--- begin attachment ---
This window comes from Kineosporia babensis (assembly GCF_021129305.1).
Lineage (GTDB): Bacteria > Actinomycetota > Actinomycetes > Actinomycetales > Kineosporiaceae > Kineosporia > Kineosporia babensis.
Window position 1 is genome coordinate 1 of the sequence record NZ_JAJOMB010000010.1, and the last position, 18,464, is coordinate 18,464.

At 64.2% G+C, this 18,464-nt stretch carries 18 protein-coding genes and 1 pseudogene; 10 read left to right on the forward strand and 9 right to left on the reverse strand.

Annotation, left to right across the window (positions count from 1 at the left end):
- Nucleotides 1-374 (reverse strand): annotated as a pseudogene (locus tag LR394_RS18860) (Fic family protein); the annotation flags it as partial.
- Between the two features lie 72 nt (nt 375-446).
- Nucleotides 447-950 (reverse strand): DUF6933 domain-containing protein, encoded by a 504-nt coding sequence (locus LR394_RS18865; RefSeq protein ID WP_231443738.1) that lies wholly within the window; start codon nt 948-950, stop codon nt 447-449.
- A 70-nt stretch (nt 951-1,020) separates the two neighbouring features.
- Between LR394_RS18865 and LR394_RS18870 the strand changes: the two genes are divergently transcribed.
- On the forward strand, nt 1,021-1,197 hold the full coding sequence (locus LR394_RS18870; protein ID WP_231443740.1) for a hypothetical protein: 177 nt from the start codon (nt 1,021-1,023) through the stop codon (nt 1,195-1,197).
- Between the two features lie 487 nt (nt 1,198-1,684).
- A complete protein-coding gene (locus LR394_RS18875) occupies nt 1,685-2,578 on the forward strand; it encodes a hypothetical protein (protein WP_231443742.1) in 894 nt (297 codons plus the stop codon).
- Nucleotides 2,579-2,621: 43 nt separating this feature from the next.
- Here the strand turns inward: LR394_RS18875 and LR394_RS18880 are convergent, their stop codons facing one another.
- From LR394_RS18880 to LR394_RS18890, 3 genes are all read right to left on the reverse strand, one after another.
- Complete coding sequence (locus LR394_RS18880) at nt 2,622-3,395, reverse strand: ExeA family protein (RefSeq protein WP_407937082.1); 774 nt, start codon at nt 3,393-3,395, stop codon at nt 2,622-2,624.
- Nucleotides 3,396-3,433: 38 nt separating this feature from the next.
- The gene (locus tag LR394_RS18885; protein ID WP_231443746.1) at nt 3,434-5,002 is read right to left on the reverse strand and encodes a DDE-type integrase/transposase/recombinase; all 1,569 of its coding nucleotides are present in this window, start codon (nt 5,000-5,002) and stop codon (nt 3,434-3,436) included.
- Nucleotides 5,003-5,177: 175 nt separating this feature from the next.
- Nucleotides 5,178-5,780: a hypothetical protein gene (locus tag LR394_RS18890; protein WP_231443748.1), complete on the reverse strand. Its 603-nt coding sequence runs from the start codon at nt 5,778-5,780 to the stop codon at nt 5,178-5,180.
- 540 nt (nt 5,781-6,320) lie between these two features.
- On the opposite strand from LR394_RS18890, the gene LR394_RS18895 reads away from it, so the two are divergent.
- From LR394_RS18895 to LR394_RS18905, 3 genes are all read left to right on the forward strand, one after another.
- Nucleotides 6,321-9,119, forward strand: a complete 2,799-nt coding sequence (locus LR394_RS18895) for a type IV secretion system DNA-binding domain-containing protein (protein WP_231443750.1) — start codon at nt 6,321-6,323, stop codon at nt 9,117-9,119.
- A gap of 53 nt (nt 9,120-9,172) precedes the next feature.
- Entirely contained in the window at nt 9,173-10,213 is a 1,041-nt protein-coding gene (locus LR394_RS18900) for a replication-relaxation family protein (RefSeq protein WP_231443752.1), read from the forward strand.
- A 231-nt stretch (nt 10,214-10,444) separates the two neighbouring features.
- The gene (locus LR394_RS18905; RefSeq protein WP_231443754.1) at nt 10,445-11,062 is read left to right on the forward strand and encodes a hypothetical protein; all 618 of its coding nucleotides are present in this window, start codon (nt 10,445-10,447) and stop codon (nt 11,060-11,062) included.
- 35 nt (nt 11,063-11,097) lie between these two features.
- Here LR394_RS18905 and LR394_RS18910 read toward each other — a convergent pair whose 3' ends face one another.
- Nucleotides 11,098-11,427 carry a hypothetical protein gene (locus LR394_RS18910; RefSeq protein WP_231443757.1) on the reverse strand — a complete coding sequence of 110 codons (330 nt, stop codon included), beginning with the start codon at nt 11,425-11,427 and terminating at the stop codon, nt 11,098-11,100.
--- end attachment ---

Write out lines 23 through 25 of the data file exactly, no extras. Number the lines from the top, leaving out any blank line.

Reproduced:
- On the opposite strand from LR394_RS18890, the gene LR394_RS18895 reads away from it, so the two are divergent.
- From LR394_RS18895 to LR394_RS18905, 3 genes are all read left to right on the forward strand, one after another.
- Nucleotides 6,321-9,119, forward strand: a complete 2,799-nt coding sequence (locus LR394_RS18895) for a type IV secretion system DNA-binding domain-containing protein (protein WP_231443750.1) — start codon at nt 6,321-6,323, stop codon at nt 9,117-9,119.